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I am writing an article for an audience that mostly consists of computer scientists. A specific part of the subject is motivated by Kirchhoff's laws. I intend to mention this fact and reference the rules. But that is easier said then done. Apparently, Kirchhoff predates referencing.

How to reference a source that is so old, it has no bibtex entry, but is also probably not well-known throughout the readership?

edit: I want to clarify, that I can also imagine to not reference it at all, but I find it difficult to draw a line here. Can I assume that every reader is familiar with a term? For instance, can I omit a citation to Damas/Hindley/Milner when introducing ML to modeling engineers? How about Newton's method for computer scientists?

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    What do you mean by predates referencing and has no bibtex entry (I can easily make one if I know the bibliographic data). Anyway, the German Wikipedia tells me this is the publication you are looking for and a quick glance seems to confirm it. – Wrzlprmft Apr 11 '17 at 19:18
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    Why would you cite this? Providing citations for standard undergraduate-level material will just make you look like an amateur, ill informed about academic norms. – Buzz Apr 11 '17 at 19:24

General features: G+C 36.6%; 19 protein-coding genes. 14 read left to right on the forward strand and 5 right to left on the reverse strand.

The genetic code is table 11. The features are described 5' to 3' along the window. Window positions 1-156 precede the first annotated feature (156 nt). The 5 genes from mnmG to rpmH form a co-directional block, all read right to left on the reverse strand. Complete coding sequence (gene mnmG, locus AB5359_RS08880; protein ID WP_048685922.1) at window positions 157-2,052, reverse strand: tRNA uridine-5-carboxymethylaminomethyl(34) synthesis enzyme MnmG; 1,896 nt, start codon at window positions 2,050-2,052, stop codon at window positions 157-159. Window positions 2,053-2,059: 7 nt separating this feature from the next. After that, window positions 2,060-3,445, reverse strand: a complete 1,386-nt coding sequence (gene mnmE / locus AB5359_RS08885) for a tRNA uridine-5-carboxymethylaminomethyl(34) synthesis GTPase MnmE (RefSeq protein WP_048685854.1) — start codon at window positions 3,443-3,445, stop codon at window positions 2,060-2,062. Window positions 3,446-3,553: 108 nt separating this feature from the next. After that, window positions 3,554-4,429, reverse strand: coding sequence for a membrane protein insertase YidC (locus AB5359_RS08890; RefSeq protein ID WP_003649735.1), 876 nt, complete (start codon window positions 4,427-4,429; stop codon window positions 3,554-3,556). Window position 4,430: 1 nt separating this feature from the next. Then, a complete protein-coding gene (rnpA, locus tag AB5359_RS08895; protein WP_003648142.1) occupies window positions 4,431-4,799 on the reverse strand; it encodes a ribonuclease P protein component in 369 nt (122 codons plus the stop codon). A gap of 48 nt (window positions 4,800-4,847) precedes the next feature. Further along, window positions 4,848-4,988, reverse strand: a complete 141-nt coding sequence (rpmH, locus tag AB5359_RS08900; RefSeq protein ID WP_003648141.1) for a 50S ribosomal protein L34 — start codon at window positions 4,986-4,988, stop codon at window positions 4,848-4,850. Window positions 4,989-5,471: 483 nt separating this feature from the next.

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    @Wrzlprmft Even hand-crafting a BibTeX entry is unnecessary in this case, since you can download one from the journal's website... I too am a little confused as to in what sense this paper "predates referencing". I would just cite it like any other paper, whether or not I could find a canned BibTeX entry for it. – Pont Apr 11 '17 at 20:13
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    Re: Edit: Kirchhoff's laws are undergraduate (possibly high-school) material for anyone who's taken Physics, and Newton's method is covered in most Calc I courses. In both cases, you can expect an audience of college-educated computer scientists to know of (if not be familiar with) these laws. However, Damas/Hindley/Milner isn't typical undergraduate material for most modeling engineers, so that might need some explanation/citation. – apnorton Apr 11 '17 at 23:23
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    Not having a bibtex entry shouldn't prevent an article from being cited. Imagine if mathematicians were not allowed to mention Aristotle or Pythagoras just because bibtext didn't exist back then. – vsz Apr 12 '17 at 4:08